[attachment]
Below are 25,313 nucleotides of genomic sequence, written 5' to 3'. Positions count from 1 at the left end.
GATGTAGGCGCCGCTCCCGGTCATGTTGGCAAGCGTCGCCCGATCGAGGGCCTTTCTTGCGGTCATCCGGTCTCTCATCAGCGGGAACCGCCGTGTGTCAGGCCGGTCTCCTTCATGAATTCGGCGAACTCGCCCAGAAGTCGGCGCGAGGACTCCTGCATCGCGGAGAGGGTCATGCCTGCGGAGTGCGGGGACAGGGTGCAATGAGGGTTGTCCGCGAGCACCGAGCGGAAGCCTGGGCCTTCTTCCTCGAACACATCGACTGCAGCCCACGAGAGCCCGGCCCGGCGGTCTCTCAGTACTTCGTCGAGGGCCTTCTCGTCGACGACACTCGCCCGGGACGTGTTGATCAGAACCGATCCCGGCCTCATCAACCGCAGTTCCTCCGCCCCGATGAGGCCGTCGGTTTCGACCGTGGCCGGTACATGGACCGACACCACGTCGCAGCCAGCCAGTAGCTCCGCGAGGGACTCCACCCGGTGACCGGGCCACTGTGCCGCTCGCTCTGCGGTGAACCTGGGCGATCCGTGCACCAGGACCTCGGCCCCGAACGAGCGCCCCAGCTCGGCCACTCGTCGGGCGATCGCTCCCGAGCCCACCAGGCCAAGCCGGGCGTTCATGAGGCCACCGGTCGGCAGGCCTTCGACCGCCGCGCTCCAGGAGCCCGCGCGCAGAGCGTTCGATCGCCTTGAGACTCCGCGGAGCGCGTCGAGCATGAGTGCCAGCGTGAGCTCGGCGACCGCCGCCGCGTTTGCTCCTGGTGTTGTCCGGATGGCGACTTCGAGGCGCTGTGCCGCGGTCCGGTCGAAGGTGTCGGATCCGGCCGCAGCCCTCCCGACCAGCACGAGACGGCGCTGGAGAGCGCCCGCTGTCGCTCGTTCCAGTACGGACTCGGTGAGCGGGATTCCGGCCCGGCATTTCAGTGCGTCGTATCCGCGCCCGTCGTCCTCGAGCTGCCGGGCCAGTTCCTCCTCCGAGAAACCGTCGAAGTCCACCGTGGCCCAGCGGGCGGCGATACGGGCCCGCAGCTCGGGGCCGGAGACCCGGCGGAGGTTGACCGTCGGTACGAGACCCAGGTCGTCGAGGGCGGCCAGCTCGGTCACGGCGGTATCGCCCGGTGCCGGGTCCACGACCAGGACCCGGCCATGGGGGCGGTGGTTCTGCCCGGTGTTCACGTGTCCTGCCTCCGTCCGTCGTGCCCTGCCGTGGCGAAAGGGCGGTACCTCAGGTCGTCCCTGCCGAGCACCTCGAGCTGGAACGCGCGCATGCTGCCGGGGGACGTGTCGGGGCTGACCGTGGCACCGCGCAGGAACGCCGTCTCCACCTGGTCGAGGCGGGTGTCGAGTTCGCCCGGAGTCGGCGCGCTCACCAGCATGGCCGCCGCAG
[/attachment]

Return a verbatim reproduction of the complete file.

Below are 25,313 nucleotides of genomic sequence, written 5' to 3'. Positions count from 1 at the left end.
GATGTAGGCGCCGCTCCCGGTCATGTTGGCAAGCGTCGCCCGATCGAGGGCCTTTCTTGCGGTCATCCGGTCTCTCATCAGCGGGAACCGCCGTGTGTCAGGCCGGTCTCCTTCATGAATTCGGCGAACTCGCCCAGAAGTCGGCGCGAGGACTCCTGCATCGCGGAGAGGGTCATGCCTGCGGAGTGCGGGGACAGGGTGCAATGAGGGTTGTCCGCGAGCACCGAGCGGAAGCCTGGGCCTTCTTCCTCGAACACATCGACTGCAGCCCACGAGAGCCCGGCCCGGCGGTCTCTCAGTACTTCGTCGAGGGCCTTCTCGTCGACGACACTCGCCCGGGACGTGTTGATCAGAACCGATCCCGGCCTCATCAACCGCAGTTCCTCCGCCCCGATGAGGCCGTCGGTTTCGACCGTGGCCGGTACATGGACCGACACCACGTCGCAGCCAGCCAGTAGCTCCGCGAGGGACTCCACCCGGTGACCGGGCCACTGTGCCGCTCGCTCTGCGGTGAACCTGGGCGATCCGTGCACCAGGACCTCGGCCCCGAACGAGCGCCCCAGCTCGGCCACTCGTCGGGCGATCGCTCCCGAGCCCACCAGGCCAAGCCGGGCGTTCATGAGGCCACCGGTCGGCAGGCCTTCGACCGCCGCGCTCCAGGAGCCCGCGCGCAGAGCGTTCGATCGCCTTGAGACTCCGCGGAGCGCGTCGAGCATGAGTGCCAGCGTGAGCTCGGCGACCGCCGCCGCGTTTGCTCCTGGTGTTGTCCGGATGGCGACTTCGAGGCGCTGTGCCGCGGTCCGGTCGAAGGTGTCGGATCCGGCCGCAGCCCTCCCGACCAGCACGAGACGGCGCTGGAGAGCGCCCGCTGTCGCTCGTTCCAGTACGGACTCGGTGAGCGGGATTCCGGCCCGGCATTTCAGTGCGTCGTATCCGCGCCCGTCGTCCTCGAGCTGCCGGGCCAGTTCCTCCTCCGAGAAACCGTCGAAGTCCACCGTGGCCCAGCGGGCGGCGATACGGGCCCGCAGCTCGGGGCCGGAGACCCGGCGGAGGTTGACCGTCGGTACGAGACCCAGGTCGTCGAGGGCGGCCAGCTCGGTCACGGCGGTATCGCCCGGTGCCGGGTCCACGACCAGGACCCGGCCATGGGGGCGGTGGTTCTGCCCGGTGTTCACGTGTCCTGCCTCCGTCCGTCGTGCCCTGCCGTGGCGAAAGGGCGGTACCTCAGGTCGTCCCTGCCGAGCACCTCGAGCTGGAACGCGCGCATGCTGCCGGGGGACGTGTCGGGGCTGACCGTGGCACCGCGCAGGAACGCCGTCTCCACCTGGTCGAGGCGGGTGTCGAGTTCGCCCGGAGTCGGCGCGCTCACCAGCATGGCCGCCGCAG